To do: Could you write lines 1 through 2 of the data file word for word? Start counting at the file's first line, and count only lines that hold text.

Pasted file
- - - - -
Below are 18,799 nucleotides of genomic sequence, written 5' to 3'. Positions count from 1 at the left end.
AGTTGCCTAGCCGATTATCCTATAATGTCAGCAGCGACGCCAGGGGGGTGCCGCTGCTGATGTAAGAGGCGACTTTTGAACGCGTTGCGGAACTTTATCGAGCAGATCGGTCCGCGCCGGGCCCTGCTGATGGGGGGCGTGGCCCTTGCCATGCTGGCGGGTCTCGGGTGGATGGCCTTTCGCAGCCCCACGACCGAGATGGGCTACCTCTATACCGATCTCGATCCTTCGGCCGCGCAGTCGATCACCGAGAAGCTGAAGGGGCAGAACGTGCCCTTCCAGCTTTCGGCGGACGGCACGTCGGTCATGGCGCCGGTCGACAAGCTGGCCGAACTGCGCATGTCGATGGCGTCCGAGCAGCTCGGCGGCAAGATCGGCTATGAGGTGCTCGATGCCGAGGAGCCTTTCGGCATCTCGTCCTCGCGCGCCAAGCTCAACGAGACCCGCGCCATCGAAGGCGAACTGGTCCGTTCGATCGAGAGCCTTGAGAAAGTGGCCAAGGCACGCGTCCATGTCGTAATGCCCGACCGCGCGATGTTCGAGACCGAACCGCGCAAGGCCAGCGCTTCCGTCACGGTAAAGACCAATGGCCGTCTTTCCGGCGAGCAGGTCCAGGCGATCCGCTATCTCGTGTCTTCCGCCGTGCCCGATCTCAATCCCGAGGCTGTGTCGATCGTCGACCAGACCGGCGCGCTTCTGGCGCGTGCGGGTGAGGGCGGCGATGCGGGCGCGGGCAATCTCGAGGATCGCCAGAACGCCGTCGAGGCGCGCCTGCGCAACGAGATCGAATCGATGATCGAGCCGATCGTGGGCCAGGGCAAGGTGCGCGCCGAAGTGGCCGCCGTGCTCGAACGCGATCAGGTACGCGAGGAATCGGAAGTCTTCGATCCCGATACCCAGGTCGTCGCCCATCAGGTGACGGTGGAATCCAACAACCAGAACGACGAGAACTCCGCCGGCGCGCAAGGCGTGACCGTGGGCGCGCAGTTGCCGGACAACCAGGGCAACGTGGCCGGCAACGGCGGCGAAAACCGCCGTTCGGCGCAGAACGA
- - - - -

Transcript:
Below are 18,799 nucleotides of genomic sequence, written 5' to 3'. Positions count from 1 at the left end.
AGTTGCCTAGCCGATTATCCTATAATGTCAGCAGCGACGCCAGGGGGGTGCCGCTGCTGATGTAAGAGGCGACTTTTGAACGCGTTGCGGAACTTTATCGAGCAGATCGGTCCGCGCCGGGCCCTGCTGATGGGGGGCGTGGCCCTTGCCATGCTGGCGGGTCTCGGGTGGATGGCCTTTCGCAGCCCCACGACCGAGATGGGCTACCTCTATACCGATCTCGATCCTTCGGCCGCGCAGTCGATCACCGAGAAGCTGAAGGGGCAGAACGTGCCCTTCCAGCTTTCGGCGGACGGCACGTCGGTCATGGCGCCGGTCGACAAGCTGGCCGAACTGCGCATGTCGATGGCGTCCGAGCAGCTCGGCGGCAAGATCGGCTATGAGGTGCTCGATGCCGAGGAGCCTTTCGGCATCTCGTCCTCGCGCGCCAAGCTCAACGAGACCCGCGCCATCGAAGGCGAACTGGTCCGTTCGATCGAGAGCCTTGAGAAAGTGGCCAAGGCACGCGTCCATGTCGTAATGCCCGACCGCGCGATGTTCGAGACCGAACCGCGCAAGGCCAGCGCTTCCGTCACGGTAAAGACCAATGGCCGTCTTTCCGGCGAGCAGGTCCAGGCGATCCGCTATCTCGTGTCTTCCGCCGTGCCCGATCTCAATCCCGAGGCTGTGTCGATCGTCGACCAGACCGGCGCGCTTCTGGCGCGTGCGGGTGAGGGCGGCGATGCGGGCGCGGGCAATCTCGAGGATCGCCAGAACGCCGTCGAGGCGCGCCTGCGCAACGAGATCGAATCGATGATCGAGCCGATCGTGGGCCAGGGCAAGGTGCGCGCCGAAGTGGCCGCCGTGCTCGAACGCGATCAGGTACGCGAGGAATCGGAAGTCTTCGATCCCGATACCCAGGTCGTCGCCCATCAGGTGACGGTGGAATCCAACAACCAGAACGACGAGAACTCCGCCGGCGCGCAAGGCGTGACCGTGGGCGCGCAGTTGCCGGACAACCAGGGCAACGTGGCCGGCAACGGCGGCGAAAACCGCCGTTCGGCGCAGAACGA